Monday, June 28, 2010

The Louis XVI and Nicholas II Problem

Something that has puzzled me for decades is how, when a society reaches a grave crisis, the person in charge seems to be amazingly, abnormally stupid. The question I have asked myself is, "Does the crisis produce the stupidity, or does the stupidity produce the crisis?" Would a smarter king or tsar kept the status quo going a while longer?

Looking at the current situation, I begin to think the crisis produces the stupidity. If you read the posts by Krugman, Weisbrot and Hudson below, you will get a sense that this trio of quite bright and thoughtful economists are driven crazy by the obvious wrongness of decisions being made. It's not a question of selfish or immoral decisions, it's a questions of decisions that won't work and will lead to more severe problems. Yet the people making the decisions are politicians who do not appear to be unusually stupid, in spite of what they are doing. (Many American congresspeople are unusually stupid, but that is something else.)

2 Comments:

Blogger http://hyesung000.blogspot.com/ said...

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10:12 AM  
Blogger Soren said...

Hey, you've got spam!

More seriously: take a look at generationally analogous eras and situations - the 1920s are apposite - and maybe watch http://www.youtube.com/watch?v=qulcqNMHVic this (along with the second part).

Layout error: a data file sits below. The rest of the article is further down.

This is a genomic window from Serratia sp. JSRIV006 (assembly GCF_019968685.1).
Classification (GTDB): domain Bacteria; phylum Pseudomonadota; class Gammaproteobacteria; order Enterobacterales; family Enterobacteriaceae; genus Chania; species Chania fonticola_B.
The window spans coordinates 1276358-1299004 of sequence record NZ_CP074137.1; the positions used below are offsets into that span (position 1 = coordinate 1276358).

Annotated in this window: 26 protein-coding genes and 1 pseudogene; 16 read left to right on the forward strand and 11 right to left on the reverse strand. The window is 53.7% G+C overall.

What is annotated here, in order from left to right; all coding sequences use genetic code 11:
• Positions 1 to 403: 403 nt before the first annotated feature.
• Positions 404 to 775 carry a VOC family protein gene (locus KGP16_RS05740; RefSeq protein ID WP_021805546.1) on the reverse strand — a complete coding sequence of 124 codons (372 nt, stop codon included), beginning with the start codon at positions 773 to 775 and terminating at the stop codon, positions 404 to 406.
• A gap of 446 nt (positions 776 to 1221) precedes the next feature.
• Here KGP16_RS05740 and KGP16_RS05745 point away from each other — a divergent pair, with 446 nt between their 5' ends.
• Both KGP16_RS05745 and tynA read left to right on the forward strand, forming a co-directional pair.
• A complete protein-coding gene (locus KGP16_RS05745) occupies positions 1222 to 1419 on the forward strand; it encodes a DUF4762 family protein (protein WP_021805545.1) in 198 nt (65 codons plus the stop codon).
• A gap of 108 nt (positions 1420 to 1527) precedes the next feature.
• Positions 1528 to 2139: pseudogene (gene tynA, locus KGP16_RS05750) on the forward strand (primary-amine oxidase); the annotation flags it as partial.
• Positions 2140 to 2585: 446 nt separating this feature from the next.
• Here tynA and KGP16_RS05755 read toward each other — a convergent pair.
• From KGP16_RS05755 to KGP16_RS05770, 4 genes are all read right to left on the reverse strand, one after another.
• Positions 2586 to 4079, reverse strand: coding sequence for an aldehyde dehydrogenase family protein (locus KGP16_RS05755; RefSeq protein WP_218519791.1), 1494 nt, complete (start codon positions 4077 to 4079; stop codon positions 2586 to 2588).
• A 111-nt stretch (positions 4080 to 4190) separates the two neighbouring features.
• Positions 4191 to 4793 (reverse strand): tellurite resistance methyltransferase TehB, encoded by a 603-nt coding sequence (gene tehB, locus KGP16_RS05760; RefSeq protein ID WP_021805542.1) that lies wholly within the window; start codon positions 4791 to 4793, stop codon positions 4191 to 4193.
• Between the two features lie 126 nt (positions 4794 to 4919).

I lean towards the idea that stupidity produces the crisis - there's no such thing as a surprise, just creeping dysfunction nobody could quite be bothered to pay any attention to.

More seriously, the modern American system is full of institutions that prize system-gaming behaviors. So what you tend to get is an oligarchy of the moderately gifted, people smart enough to reliably cheat the system, who have been trained and rewarded (often lavishly) both by a psychotically competitive educational system and by their psychotically competitive parents to get the 'right' answer (of which there is only one) by any means possible, as fast as possible. And very often the easiest and 'rightest' answer is to game the system to make it look like you're doing your job - so much so that the system sometimes further penalizes people who actually do their jobs.

2:08 PM  

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